Friday, May 25, 2018

Trinity community should strive to make campus more accessible

CHANEL PALACIOS ’14

OPINIONS EDITOR

 

Trinity is becoming more and more inaccessible on campus, in many different respects. On the literal level, it’s simply becoming too difficult to maneuver around campus, owing to all the construction. There are construction sites in three different locations on campus. This makes things problematic and also unsightly. Student parking is always limited. But more recently, facilities essential to academic learning are either less available, or inadequate for students.

In simpler terms, student needs are not being met. While parking and construction are temporary issues we can all manage, there are certain actions in place that aren’t conducive to learning. For instance, the library hours are not practical. I’m not arguing for later hours, because for many that is not an issue. I’m arguing that the library resources need to be available earlier than 8:30 in the morning. Two years ago, Peter B’s would not open for coffee or pastries before 8:30 a.m. and it made no sense for students who had class at that time. Peter B’s has since adjusted, knowing that students have very early classes and people can’t survive without coffee. The coffee shop has managed to notice student needs, and respond accordingly, but the actual library services have not responded. Students need to come in and get work done occasionally before their morning classes, and when the front desk doesn’t open until 8:30 a.m. there is no possibility for using materials and doing work before classes.

I am by no means an early bird, but having a ridiculously early class necessitates the need for more resources. I can’t look at a book that is on last-minute reserve right before class. Even reserve materials are problematic. There are textbooks open for the class to use, but just one generally. When a class of 50 students needs to all look at the same book for a test or exam, it becomes a race to get the book. There should be more copies on reserve, so that it isn’t a battle for the books.

The Writing Center is another inaccessible building on campus. The hours of operation are extremely difficult to make, as they are generally during class times. This leaves writing associates under utilized, and often complaining about having nothing to do. Even the website is hard to navigate, a characteristic of many Trinity websites.

Other buildings on campus need to be accessible as well. The library is always open to everyone, but it’s not enough. Despite what tour guides say, there isn’t enough room for students to all be in the library at the same time, let alone faculty as well.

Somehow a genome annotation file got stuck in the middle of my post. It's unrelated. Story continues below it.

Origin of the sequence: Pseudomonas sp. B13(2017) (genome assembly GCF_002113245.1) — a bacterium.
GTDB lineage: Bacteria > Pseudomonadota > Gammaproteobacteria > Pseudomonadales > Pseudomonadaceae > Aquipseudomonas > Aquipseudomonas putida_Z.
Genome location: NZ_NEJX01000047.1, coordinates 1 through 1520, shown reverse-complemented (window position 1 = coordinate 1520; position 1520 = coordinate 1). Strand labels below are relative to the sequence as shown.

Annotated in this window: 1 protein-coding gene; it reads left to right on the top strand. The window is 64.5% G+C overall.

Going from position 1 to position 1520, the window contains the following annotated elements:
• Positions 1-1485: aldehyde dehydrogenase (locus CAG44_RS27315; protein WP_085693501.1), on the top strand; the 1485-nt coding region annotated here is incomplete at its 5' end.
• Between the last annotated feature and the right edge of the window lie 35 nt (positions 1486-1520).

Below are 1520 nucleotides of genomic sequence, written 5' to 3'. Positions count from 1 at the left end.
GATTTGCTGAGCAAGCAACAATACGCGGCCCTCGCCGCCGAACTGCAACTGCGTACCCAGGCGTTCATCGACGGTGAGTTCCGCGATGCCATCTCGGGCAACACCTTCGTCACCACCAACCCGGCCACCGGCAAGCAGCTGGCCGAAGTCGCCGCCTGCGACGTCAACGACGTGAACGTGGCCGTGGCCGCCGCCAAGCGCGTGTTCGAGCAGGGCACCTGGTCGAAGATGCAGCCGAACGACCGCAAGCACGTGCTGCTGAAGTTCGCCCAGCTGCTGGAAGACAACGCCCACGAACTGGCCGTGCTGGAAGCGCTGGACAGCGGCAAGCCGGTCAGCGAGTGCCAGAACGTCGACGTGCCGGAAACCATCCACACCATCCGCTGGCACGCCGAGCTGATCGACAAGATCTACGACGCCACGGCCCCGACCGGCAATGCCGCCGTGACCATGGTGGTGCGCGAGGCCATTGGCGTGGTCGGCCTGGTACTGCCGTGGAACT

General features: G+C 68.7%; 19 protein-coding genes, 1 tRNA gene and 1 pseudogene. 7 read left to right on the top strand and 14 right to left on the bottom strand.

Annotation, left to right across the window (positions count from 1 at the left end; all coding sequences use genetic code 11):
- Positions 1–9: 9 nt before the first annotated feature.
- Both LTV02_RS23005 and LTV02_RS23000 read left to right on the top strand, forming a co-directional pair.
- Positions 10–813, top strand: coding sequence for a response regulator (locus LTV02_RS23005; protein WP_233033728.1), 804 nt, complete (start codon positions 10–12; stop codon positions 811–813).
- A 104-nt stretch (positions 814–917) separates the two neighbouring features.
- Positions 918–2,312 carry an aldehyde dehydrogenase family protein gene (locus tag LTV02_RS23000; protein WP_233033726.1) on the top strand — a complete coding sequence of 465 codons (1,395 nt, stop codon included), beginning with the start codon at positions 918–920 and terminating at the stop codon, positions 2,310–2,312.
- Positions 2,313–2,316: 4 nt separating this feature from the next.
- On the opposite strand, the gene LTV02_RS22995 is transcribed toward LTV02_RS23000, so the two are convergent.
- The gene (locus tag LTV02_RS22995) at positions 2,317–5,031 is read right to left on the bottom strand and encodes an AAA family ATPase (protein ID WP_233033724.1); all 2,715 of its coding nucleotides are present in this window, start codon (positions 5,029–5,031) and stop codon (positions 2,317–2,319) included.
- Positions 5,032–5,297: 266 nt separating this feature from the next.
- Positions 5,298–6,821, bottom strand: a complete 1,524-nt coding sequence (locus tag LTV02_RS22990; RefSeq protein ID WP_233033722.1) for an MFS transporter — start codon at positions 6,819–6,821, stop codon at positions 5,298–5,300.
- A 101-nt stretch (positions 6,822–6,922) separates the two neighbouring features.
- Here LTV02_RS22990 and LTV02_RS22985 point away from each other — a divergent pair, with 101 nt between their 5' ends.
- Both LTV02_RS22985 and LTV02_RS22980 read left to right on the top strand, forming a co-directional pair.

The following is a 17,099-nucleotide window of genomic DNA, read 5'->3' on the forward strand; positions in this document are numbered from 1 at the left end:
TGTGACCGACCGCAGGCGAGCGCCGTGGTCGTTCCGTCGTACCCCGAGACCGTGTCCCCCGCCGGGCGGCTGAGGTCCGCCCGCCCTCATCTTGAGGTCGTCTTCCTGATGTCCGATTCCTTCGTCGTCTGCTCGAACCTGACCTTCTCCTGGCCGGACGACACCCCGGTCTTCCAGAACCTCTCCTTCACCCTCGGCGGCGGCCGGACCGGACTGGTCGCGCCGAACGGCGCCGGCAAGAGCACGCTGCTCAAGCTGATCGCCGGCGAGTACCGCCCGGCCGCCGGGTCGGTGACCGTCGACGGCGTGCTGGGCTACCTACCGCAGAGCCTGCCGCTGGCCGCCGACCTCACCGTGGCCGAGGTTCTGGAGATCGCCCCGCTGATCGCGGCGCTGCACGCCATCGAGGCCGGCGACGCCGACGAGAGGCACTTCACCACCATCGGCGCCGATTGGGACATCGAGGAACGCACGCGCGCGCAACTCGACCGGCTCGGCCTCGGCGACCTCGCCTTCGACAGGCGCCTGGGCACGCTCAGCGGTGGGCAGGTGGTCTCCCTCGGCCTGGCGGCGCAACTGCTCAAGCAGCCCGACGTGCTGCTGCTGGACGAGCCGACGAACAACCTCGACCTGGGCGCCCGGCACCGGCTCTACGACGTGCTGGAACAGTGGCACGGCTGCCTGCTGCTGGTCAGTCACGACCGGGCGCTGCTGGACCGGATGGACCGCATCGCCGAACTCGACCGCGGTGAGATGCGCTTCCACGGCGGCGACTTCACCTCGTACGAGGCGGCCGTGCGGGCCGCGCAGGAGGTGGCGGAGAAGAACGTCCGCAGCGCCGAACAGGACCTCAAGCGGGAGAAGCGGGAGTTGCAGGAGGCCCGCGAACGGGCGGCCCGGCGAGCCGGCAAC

Especially during midterms and finals, places like Seabury and MECC need to be open for students to study in. Having to call Campus Safety and come up with some excuse to be let in to the building makes students feel like we are not in fact young adults, but reckless children who need to be monitored in their playpens. Even in the mornings, students don’t have easy access to buildings. If you need to get into the English building at 8 o’clock in the morning, well then tough luck. It’s a game of chance in figuring out when the building is open. I’m not trying to critique the English building, because it’s a beloved home to me, but it’s just one example of inaccessibility on campus. With all the construction on campus, some of the handicap accessible entrances have been removed. While there is a real need for repairs between Austin Arts and McCook, there is also a need for students to get to class. It seems that little thought was given to things like this.

Trinity is by no means completely inaccessible. There are still many ways around campus, and many resources, but with a growing student body the school needs to expand on various things. Often times, little changes can be made to allow for students to reap all the benefits of a higher education. Multiple copies of items on reserve would alleviate the tension between students who should be helping each other. Earlier hours for both buildings and food services could make it easier for students to be productive and not lazy bums.

While construction on campus is temporary, it seems a bit excessive to have three different construction areas on campus and expect students to park in assigned spots, or even make it to class on time. The on campus shuttle is yet another example of difficulty with students. Their website is generally not ever working, and many students find themselves wondering when and where the shuttle will be. Simple solutions on campus simply include making things more clear, such as pathways, websites, hours of operation (which should also be extended). Seemingly small things to complain about would make a big difference.

While it is easier to point out all the issues and ignore the things already done well, students are always striving to make things better for themselves and others. Trinity wants to have a lasting impression that reveals all the good it has done. When we graduate, many will be praising the different positive aspects of Trinity, but while we are here, constructive criticism is necessary to make Trinity a better place. It’s just a little reminder that each Opinion piece I, and others, contribute isn’t just a rant. There’s definitely ranting in there, but the main point is how to make things better.

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